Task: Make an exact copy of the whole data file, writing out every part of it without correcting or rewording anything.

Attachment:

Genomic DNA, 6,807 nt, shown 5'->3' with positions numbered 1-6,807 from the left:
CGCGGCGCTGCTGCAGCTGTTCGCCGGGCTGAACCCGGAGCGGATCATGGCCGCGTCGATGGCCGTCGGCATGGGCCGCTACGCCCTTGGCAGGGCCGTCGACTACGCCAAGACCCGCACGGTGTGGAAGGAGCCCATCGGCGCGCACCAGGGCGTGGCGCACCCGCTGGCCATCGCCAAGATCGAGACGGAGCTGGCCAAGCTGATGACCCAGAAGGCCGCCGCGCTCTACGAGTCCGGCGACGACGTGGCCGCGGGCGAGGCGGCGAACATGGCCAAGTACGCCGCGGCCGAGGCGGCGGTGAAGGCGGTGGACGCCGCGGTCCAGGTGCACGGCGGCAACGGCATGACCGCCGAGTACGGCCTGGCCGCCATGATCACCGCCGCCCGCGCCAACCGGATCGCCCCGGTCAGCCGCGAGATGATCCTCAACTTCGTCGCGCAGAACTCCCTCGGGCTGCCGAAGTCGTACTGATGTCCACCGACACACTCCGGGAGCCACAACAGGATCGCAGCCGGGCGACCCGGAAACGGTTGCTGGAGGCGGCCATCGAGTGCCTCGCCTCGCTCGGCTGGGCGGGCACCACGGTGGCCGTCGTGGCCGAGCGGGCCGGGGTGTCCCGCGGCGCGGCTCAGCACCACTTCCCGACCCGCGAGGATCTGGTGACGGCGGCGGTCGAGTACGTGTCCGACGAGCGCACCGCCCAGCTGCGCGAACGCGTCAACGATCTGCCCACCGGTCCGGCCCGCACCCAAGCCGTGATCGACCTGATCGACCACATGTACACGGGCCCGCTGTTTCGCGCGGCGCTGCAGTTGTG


Genomic DNA, 6,807 nt, shown 5'->3' with positions numbered 1-6,807 from the left:
CGCGGCGCTGCTGCAGCTGTTCGCCGGGCTGAACCCGGAGCGGATCATGGCCGCGTCGATGGCCGTCGGCATGGGCCGCTACGCCCTTGGCAGGGCCGTCGACTACGCCAAGACCCGCACGGTGTGGAAGGAGCCCATCGGCGCGCACCAGGGCGTGGCGCACCCGCTGGCCATCGCCAAGATCGAGACGGAGCTGGCCAAGCTGATGACCCAGAAGGCCGCCGCGCTCTACGAGTCCGGCGACGACGTGGCCGCGGGCGAGGCGGCGAACATGGCCAAGTACGCCGCGGCCGAGGCGGCGGTGAAGGCGGTGGACGCCGCGGTCCAGGTGCACGGCGGCAACGGCATGACCGCCGAGTACGGCCTGGCCGCCATGATCACCGCCGCCCGCGCCAACCGGATCGCCCCGGTCAGCCGCGAGATGATCCTCAACTTCGTCGCGCAGAACTCCCTCGGGCTGCCGAAGTCGTACTGATGTCCACCGACACACTCCGGGAGCCACAACAGGATCGCAGCCGGGCGACCCGGAAACGGTTGCTGGAGGCGGCCATCGAGTGCCTCGCCTCGCTCGGCTGGGCGGGCACCACGGTGGCCGTCGTGGCCGAGCGGGCCGGGGTGTCCCGCGGCGCGGCTCAGCACCACTTCCCGACCCGCGAGGATCTGGTGACGGCGGCGGTCGAGTACGTGTCCGACGAGCGCACCGCCCAGCTGCGCGAACGCGTCAACGATCTGCCCACCGGTCCGGCCCGCACCCAAGCCGTGATCGACCTGATCGACCACATGTACACGGGCCCGCTGTTTCGCGCGGCGCTGCAGTTGTG